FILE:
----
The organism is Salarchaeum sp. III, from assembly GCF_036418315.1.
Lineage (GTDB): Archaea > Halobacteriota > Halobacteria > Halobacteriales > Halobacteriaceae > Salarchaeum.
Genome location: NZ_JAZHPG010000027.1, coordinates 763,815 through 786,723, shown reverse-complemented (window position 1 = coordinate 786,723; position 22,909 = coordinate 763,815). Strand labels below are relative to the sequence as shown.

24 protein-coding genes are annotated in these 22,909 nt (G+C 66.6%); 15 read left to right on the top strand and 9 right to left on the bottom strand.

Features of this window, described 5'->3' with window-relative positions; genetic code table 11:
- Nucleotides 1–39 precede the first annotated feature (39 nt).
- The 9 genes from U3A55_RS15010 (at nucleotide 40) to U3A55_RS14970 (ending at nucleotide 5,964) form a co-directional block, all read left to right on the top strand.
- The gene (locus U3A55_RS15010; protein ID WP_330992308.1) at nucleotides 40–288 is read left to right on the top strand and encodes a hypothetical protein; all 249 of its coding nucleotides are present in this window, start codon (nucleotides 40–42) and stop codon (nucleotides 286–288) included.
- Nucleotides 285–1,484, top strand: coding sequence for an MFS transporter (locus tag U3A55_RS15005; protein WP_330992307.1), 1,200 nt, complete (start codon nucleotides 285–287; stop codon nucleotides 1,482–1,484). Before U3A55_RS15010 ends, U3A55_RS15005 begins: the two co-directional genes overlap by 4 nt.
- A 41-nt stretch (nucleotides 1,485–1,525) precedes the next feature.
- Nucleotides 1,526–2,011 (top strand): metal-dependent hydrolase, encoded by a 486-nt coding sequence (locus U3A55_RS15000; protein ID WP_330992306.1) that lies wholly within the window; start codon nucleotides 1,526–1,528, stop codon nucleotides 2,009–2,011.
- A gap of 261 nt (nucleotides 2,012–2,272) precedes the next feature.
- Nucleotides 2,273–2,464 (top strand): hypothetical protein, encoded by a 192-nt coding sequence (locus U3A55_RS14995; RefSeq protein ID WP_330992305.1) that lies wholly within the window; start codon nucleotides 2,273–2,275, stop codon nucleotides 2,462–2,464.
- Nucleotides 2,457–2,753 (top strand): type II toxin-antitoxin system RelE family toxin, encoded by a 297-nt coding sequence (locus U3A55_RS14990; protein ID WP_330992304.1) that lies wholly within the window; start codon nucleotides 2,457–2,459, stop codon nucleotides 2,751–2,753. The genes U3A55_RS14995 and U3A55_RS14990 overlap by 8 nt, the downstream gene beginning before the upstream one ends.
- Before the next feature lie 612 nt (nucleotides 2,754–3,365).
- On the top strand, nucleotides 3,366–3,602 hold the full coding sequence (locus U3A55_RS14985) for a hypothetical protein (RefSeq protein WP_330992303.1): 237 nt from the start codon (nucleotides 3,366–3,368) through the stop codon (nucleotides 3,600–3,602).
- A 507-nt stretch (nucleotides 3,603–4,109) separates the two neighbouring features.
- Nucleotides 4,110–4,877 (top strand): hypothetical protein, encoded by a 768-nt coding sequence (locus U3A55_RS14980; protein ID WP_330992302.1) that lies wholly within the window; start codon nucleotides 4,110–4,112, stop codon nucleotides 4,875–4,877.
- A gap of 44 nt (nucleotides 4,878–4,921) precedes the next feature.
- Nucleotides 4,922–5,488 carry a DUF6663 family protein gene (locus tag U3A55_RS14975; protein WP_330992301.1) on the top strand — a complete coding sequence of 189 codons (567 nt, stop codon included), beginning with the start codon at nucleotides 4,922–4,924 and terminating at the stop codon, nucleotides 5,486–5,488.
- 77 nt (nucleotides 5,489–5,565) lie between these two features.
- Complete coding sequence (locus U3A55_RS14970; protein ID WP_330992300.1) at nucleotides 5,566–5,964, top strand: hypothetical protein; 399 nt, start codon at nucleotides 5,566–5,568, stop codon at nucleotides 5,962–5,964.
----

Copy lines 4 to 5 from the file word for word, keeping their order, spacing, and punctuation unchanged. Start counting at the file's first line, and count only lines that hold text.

24 protein-coding genes are annotated in these 22,909 nt (G+C 66.6%); 15 read left to right on the top strand and 9 right to left on the bottom strand.

Features of this window, described 5'->3' with window-relative positions; genetic code table 11: